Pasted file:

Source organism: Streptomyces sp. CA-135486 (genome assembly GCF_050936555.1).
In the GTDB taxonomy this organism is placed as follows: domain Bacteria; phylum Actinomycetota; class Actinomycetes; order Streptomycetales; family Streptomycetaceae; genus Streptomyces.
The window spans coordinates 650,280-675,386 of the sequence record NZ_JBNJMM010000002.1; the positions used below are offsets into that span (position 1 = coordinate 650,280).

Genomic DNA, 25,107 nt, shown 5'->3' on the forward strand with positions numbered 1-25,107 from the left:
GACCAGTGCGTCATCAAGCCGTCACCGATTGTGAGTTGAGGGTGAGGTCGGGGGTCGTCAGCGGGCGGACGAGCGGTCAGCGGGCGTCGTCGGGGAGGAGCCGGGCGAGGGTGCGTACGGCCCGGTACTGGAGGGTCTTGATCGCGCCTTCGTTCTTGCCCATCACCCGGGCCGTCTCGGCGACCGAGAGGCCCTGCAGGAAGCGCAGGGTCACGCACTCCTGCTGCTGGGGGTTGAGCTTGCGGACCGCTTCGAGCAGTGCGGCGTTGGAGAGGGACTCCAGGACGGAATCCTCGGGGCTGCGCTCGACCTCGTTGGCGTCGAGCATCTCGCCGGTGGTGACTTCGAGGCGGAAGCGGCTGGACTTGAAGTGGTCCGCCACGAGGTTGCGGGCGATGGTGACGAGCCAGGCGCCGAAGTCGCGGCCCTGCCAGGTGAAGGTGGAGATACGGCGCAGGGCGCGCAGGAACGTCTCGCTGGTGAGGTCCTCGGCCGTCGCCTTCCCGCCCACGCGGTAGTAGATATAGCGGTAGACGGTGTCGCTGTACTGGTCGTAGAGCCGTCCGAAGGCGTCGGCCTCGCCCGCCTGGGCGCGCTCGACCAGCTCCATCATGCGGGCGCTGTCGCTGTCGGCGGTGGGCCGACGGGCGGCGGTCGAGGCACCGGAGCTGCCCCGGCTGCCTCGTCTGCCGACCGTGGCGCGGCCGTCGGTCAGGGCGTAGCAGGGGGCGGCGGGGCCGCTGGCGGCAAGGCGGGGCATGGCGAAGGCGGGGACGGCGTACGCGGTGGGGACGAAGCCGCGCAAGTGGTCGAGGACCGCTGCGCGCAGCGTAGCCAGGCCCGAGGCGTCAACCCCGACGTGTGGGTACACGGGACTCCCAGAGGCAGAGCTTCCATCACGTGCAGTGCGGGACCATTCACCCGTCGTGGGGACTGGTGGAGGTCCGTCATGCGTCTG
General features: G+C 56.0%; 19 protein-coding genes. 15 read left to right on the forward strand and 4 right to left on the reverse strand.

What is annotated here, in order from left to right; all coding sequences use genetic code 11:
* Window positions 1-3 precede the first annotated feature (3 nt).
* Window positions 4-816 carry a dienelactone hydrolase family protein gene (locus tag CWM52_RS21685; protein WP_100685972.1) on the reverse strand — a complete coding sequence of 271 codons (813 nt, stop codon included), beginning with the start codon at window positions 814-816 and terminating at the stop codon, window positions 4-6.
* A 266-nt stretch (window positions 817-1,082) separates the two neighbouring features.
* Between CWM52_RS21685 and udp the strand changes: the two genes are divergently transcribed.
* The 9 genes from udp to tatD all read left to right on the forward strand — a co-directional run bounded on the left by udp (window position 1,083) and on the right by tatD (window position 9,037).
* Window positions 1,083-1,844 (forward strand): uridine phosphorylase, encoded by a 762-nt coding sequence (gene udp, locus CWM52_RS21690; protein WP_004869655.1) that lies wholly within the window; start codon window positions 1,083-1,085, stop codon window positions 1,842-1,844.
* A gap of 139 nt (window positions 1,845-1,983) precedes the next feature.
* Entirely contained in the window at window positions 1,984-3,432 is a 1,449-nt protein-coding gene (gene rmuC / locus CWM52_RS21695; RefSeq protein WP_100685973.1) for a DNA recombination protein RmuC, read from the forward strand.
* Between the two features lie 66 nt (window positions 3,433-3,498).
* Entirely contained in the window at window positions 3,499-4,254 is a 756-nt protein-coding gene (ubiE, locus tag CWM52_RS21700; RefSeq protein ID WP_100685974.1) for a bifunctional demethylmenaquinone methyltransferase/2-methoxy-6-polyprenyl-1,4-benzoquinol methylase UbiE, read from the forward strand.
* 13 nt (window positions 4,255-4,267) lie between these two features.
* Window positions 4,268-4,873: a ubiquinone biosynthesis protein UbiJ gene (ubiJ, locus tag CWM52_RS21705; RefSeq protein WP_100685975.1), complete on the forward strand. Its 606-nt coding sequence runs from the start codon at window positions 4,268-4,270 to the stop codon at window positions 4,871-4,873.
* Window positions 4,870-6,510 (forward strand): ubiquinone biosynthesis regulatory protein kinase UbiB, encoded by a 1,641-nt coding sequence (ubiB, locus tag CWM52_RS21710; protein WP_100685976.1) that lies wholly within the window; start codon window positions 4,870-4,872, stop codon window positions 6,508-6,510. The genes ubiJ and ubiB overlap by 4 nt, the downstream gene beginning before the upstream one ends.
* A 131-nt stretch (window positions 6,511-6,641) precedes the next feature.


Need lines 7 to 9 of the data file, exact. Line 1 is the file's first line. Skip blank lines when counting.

What is annotated here, in order from left to right; all coding sequences use genetic code 11:
* Window positions 1-3 precede the first annotated feature (3 nt).
* Window positions 4-816 carry a dienelactone hydrolase family protein gene (locus tag CWM52_RS21685; protein WP_100685972.1) on the reverse strand — a complete coding sequence of 271 codons (813 nt, stop codon included), beginning with the start codon at window positions 814-816 and terminating at the stop codon, window positions 4-6.